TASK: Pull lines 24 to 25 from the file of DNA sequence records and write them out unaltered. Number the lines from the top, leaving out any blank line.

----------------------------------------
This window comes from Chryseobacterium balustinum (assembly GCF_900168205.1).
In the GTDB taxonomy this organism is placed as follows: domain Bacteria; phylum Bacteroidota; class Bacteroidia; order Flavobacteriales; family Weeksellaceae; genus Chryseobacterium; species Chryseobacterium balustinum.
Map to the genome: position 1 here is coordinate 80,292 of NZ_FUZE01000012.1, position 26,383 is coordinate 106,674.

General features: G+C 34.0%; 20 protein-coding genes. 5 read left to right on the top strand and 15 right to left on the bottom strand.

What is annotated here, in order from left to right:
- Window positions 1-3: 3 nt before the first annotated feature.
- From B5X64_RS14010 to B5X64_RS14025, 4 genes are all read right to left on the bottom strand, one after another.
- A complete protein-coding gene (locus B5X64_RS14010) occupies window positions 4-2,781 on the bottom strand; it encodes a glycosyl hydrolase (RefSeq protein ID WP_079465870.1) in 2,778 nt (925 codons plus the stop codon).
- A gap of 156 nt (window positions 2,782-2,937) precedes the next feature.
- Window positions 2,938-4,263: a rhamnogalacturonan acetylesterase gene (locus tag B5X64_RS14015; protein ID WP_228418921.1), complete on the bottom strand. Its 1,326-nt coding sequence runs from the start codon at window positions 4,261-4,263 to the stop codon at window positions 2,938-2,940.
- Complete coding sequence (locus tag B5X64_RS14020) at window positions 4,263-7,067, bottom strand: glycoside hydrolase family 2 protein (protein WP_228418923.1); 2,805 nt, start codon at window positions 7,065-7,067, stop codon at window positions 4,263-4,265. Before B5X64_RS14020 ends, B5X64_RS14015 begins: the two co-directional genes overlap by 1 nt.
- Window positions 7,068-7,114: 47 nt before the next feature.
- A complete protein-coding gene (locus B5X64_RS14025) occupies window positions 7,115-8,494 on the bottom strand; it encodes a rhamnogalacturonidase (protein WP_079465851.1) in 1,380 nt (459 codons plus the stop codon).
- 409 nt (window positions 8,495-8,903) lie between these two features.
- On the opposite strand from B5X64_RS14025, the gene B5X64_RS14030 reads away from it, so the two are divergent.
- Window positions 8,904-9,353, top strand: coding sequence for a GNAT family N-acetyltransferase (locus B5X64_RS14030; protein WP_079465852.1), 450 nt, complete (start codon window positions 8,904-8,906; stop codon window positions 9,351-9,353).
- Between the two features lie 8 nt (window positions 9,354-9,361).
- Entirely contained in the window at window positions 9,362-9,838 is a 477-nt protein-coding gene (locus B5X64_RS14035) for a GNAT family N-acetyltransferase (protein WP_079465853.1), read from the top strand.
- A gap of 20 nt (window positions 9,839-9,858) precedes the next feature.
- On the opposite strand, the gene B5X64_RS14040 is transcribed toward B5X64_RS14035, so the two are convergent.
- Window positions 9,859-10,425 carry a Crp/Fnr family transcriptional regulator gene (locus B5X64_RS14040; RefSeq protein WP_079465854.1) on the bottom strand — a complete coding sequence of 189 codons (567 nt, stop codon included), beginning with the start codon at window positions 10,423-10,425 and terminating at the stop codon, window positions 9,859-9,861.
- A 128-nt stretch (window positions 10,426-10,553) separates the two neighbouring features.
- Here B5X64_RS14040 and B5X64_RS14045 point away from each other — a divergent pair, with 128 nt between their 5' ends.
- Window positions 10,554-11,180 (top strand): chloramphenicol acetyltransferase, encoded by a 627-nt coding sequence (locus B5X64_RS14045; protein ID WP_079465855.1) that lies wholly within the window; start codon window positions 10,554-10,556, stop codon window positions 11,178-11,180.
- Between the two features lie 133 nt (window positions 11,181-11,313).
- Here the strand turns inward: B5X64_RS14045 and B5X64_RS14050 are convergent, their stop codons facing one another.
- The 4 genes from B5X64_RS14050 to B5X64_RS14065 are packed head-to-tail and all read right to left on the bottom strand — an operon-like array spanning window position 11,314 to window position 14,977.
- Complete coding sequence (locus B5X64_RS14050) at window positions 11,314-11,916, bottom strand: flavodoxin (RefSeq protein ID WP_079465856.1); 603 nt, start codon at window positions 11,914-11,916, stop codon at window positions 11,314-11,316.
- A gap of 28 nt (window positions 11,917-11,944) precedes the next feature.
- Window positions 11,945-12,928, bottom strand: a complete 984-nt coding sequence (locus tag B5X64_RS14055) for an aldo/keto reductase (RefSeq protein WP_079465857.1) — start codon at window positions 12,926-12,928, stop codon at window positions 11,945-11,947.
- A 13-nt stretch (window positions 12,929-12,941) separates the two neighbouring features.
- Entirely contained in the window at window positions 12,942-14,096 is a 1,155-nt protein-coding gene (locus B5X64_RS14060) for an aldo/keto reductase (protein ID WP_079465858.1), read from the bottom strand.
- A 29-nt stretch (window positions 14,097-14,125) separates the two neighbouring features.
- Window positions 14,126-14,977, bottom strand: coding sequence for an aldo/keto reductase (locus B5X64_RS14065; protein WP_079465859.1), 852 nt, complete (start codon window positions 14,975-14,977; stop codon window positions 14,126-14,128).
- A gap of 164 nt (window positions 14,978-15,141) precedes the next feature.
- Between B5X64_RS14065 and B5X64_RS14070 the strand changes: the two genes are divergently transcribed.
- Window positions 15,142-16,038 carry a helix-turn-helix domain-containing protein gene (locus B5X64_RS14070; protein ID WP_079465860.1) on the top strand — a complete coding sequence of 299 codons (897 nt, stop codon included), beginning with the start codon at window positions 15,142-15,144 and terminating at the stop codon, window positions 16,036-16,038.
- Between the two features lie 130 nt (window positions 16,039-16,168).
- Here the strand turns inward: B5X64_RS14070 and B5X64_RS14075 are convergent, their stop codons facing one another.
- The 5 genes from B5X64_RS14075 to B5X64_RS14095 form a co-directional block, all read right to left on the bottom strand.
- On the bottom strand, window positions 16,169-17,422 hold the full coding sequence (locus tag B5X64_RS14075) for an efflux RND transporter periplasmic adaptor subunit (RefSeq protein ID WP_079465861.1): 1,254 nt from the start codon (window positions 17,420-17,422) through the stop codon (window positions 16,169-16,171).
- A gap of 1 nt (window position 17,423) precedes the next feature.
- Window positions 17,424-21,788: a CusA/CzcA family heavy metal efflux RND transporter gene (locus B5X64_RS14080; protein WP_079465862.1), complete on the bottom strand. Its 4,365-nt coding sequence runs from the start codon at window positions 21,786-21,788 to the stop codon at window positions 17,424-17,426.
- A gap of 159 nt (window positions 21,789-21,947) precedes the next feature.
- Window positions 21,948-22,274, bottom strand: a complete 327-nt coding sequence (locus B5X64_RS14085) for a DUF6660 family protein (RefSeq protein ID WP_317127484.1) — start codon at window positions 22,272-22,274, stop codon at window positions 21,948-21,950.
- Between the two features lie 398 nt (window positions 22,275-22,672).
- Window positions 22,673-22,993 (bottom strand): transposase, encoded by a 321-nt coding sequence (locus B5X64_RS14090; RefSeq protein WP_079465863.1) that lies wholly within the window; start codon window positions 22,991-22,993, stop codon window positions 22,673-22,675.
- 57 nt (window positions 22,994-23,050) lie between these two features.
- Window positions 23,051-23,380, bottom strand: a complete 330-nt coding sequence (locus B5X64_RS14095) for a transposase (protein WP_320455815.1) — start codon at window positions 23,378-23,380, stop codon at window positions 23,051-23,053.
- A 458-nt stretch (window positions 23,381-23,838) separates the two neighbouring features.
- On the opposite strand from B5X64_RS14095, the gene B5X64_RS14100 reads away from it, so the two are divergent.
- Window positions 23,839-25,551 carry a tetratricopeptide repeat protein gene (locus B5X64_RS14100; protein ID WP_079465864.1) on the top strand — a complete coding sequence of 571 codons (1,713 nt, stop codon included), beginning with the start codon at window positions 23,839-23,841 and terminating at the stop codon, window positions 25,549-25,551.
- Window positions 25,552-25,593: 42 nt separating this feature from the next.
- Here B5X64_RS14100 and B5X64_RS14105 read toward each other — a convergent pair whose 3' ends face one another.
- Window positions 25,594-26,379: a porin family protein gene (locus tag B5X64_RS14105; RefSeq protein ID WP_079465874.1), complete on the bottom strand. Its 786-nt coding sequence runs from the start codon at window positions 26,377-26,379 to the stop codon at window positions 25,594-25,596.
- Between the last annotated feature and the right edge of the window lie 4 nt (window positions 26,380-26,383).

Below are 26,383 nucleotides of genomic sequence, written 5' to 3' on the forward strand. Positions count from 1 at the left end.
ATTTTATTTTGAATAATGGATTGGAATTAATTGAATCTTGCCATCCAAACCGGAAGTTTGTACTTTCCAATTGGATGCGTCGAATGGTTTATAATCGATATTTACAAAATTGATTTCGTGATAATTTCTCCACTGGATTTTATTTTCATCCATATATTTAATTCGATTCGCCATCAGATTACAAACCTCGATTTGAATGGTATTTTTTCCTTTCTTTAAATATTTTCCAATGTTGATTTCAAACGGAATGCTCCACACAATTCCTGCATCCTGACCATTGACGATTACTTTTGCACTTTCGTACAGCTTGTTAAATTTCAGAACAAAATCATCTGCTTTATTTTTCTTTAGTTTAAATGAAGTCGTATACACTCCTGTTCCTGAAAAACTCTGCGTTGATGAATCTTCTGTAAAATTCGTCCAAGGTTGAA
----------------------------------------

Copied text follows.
- Window positions 10,554-11,180 (top strand): chloramphenicol acetyltransferase, encoded by a 627-nt coding sequence (locus B5X64_RS14045; protein ID WP_079465855.1) that lies wholly within the window; start codon window positions 10,554-10,556, stop codon window positions 11,178-11,180.
- Between the two features lie 133 nt (window positions 11,181-11,313).